The Second Circuit Holds That Electronic Fund Transfers Processed by an Intermediary Bank Are Not Property Subject to Attachment Under Rule B
The Shipping Corp. of India v. Jaldhi Overseas Pte Ltd., 2009 WL 3319675 (2d Cir. 2009)
On October 16, 2009, the Second Circuit Court of Appeals issued its decision in The Shipping Corporation of India v. Jaldhi Overseas Pte Ltd. The Court held that electronic fund transfers (“EFTs”) processed by an intermediary bank are not property subject to attachment under Rule B, overruling its earlier decision in Winter Storm Shipping, Ltd. v. TPI.
The Shipping Corporation of India (“SCI”) had chartered its vessel to Defendant Jaldhi Overseas Pte Ltd. (“Jaldhi”) for the purpose of transporting iron ore from India to China. The day after the vessel was delivered to Jaldhi cargo, operations were halted by the collapse of a crane on board the vessel. Jaldhi immediately placed the vessel “off hire” – i.e., suspended the charter.
SCI filed a complaint in the District Court for the Southern District of New York for the remaining balance owed by Jaldhi and sought an ex parte maritime attachment pursuant to Rule B of the Admiralty Rules in the amount of $4,816,218. The District Court entered the order and noted that the order applied “to electronic fund transfers originated by, payable to, or otherwise for the benefit of the Defendant, whether to or from the garnishee banks or any other electronic funds transfers[.]” Jaldhi filed a motion to vacate the attachment pursuant to Rule E of the Admiralty Rules. By this time, SCI had attached EFTs in the amount of $4,873,404.90. The District Court subsequently vacated the attachment order as it applied to EFTs where the defendant was the beneficiary and certified the matter for appellate review. On appeal, the Second Circuit reviewed its earlier decision in Winter Storm and considered whether EFTs are in fact attachable property under the Admiralty Rules.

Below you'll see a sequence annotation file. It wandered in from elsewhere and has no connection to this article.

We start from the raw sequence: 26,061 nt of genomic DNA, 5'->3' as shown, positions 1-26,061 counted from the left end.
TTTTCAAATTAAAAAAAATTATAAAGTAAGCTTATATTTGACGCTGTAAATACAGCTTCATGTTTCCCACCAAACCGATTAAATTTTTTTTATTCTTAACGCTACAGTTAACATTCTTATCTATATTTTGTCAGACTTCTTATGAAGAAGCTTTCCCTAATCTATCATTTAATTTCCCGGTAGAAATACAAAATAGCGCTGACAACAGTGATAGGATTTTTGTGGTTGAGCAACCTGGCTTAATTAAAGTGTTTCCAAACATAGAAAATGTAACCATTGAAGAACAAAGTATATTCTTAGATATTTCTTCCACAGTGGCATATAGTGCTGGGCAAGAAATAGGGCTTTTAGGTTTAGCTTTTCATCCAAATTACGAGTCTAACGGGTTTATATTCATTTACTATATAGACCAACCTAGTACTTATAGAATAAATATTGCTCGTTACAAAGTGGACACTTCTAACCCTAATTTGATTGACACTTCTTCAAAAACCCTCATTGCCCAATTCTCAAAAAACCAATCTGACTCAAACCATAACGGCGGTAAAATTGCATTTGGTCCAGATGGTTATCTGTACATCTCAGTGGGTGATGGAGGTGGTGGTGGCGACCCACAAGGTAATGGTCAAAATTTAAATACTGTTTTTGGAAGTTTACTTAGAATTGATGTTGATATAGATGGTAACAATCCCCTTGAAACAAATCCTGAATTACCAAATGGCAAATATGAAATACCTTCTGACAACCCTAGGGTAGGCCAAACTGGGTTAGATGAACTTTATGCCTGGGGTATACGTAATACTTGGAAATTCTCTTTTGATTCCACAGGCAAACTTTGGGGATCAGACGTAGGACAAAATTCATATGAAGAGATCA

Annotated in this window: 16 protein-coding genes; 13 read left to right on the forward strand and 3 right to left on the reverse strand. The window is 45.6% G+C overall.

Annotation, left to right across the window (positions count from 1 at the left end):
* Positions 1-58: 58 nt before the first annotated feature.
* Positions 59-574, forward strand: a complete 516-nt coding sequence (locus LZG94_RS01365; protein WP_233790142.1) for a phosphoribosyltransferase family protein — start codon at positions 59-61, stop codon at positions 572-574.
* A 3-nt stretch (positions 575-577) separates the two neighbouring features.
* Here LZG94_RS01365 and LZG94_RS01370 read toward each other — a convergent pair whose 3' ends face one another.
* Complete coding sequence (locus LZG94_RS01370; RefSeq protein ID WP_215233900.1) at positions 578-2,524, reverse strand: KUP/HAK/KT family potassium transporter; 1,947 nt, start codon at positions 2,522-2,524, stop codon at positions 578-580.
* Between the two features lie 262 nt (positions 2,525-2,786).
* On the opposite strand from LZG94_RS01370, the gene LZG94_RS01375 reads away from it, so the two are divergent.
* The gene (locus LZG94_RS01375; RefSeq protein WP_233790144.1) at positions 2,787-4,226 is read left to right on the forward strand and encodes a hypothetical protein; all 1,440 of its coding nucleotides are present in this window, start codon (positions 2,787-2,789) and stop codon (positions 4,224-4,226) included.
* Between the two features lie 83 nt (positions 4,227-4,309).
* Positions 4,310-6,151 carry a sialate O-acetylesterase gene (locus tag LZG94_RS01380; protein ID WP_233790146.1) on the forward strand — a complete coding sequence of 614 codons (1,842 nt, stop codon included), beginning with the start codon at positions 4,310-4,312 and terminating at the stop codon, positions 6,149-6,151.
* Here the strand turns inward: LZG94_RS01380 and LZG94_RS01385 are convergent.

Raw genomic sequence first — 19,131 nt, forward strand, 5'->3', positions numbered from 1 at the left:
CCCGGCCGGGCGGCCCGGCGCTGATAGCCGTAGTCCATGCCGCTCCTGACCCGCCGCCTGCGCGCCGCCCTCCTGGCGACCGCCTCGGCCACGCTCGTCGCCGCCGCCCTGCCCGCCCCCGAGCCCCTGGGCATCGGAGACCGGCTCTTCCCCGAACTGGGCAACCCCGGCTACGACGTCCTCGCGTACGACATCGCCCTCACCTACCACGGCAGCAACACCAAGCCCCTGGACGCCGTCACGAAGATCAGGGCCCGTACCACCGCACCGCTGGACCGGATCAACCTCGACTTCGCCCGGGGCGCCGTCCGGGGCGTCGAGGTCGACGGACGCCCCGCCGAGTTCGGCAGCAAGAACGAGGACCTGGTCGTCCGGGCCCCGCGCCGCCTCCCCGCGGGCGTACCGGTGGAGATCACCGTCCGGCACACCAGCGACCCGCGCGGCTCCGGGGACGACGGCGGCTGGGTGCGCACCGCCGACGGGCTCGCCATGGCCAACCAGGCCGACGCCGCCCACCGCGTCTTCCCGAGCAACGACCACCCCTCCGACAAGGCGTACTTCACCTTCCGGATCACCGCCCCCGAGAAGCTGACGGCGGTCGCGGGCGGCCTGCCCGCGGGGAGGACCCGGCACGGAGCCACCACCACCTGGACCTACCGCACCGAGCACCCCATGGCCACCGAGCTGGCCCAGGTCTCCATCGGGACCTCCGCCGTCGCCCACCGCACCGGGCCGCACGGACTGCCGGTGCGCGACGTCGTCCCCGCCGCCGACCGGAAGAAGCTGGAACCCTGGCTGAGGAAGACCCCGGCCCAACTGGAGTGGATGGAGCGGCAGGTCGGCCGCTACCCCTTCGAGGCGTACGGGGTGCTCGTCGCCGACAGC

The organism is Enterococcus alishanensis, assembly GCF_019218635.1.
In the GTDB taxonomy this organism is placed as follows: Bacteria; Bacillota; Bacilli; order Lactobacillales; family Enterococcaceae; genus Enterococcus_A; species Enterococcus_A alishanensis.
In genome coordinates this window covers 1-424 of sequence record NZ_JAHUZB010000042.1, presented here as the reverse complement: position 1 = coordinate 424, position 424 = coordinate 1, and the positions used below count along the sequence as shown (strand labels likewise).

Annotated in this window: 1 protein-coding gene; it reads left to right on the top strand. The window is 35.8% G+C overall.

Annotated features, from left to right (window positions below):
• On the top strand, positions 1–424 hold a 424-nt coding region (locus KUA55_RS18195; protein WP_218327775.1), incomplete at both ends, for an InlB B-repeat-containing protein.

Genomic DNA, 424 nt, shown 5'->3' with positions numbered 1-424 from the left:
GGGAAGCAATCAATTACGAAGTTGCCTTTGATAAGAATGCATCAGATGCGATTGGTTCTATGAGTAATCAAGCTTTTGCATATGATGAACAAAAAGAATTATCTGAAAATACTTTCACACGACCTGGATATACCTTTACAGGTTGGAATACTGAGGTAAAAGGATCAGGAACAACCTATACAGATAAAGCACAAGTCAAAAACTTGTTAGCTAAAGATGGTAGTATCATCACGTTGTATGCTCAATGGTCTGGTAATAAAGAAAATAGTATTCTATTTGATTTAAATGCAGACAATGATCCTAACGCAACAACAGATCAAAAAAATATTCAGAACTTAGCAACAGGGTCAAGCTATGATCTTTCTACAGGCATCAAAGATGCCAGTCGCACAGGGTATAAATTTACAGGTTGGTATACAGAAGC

In the seminal Winter Storm case, the Second Circuit had announced that EFTs were property subject to attachment under Rule B. The Court had reasoned that attachment of EFTs were proper because (1) Rule B was written in an inclusive manner, and (2) if the defendant’s account is attachable property under Rule B, then so too are EFTs held by an intermediary bank for the defendant. The Court had also relied on its decision in United States v. Daccarett, 6 F.3d 37 (2d Cir. 1993), a criminal seizure case, in which the Court upheld the seizure of EFTs that passed through intermediary banks pursuant to 21 U.S.C. § 881. Section 881 is a penal statute that borrows the procedures for asserting maritime liens under Admiralty Rule C. The Winter Storm Court explained that there was “no principled basis for applying the Rule C procedures to the seizure of EFTs in a forfeiture action, but not to a maritime attachment under Rule B.”
Upon further consideration in the Shipping Corporation of India appeal, the Second Circuit decided that the analysis in Winter Storm was flawed and unpersuasive. The Court explained that “ownership” is critical for maritime attachments under Rule B, and accordingly, “[t]he validity of a Rule B attachment depends entirely on the determination that the res at issue is the property of the defendant at the moment the res is attached.” In the forfeiture context at issue in Daccarett, the Court was not required to address ownership. The Court acknowledged that its reliance on Daccarett in the Winter Storm case was misplaced. Without relying on Daccarett, the Second Circuit proceeded to evaluate whether the text of Rule B supported the attachment of EFTs. The Court noted that nothing in the text of the Rule or past maritime cases compelled the Court to conclude that EFTs constitute property. As a final effort, the Court looked to state law. Under the laws of New York, the state was not permitted to attach EFTs that are in the possession of an intermediary bank.